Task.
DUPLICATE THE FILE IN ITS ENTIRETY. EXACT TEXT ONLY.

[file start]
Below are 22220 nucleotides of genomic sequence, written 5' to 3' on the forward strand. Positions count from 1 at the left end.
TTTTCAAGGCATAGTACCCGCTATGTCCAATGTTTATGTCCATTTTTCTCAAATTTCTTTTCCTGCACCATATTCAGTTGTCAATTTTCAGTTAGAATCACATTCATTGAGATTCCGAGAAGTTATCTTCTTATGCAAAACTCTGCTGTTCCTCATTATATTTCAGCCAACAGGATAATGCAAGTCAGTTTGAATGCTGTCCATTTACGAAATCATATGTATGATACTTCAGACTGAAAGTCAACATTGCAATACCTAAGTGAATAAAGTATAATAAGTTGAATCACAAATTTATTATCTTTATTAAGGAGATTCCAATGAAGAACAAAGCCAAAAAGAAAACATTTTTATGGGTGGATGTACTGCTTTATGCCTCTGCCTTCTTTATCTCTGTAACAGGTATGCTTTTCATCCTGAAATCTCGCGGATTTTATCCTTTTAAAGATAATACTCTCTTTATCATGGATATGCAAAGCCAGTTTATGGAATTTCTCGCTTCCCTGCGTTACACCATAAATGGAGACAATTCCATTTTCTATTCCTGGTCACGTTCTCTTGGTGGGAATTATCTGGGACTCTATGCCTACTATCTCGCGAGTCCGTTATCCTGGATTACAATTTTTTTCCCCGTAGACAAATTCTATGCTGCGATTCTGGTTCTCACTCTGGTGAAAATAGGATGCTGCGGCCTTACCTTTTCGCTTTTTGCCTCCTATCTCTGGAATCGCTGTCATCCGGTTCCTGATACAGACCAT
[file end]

Below are 22220 nucleotides of genomic sequence, written 5' to 3' on the forward strand. Positions count from 1 at the left end.
TTTTCAAGGCATAGTACCCGCTATGTCCAATGTTTATGTCCATTTTTCTCAAATTTCTTTTCCTGCACCATATTCAGTTGTCAATTTTCAGTTAGAATCACATTCATTGAGATTCCGAGAAGTTATCTTCTTATGCAAAACTCTGCTGTTCCTCATTATATTTCAGCCAACAGGATAATGCAAGTCAGTTTGAATGCTGTCCATTTACGAAATCATATGTATGATACTTCAGACTGAAAGTCAACATTGCAATACCTAAGTGAATAAAGTATAATAAGTTGAATCACAAATTTATTATCTTTATTAAGGAGATTCCAATGAAGAACAAAGCCAAAAAGAAAACATTTTTATGGGTGGATGTACTGCTTTATGCCTCTGCCTTCTTTATCTCTGTAACAGGTATGCTTTTCATCCTGAAATCTCGCGGATTTTATCCTTTTAAAGATAATACTCTCTTTATCATGGATATGCAAAGCCAGTTTATGGAATTTCTCGCTTCCCTGCGTTACACCATAAATGGAGACAATTCCATTTTCTATTCCTGGTCACGTTCTCTTGGTGGGAATTATCTGGGACTCTATGCCTACTATCTCGCGAGTCCGTTATCCTGGATTACAATTTTTTTCCCCGTAGACAAATTCTATGCTGCGATTCTGGTTCTCACTCTGGTGAAAATAGGATGCTGCGGCCTTACCTTTTCGCTTTTTGCCTCCTATCTCTGGAATCGCTGTCATCCGGTTCCTGATACAGACCAT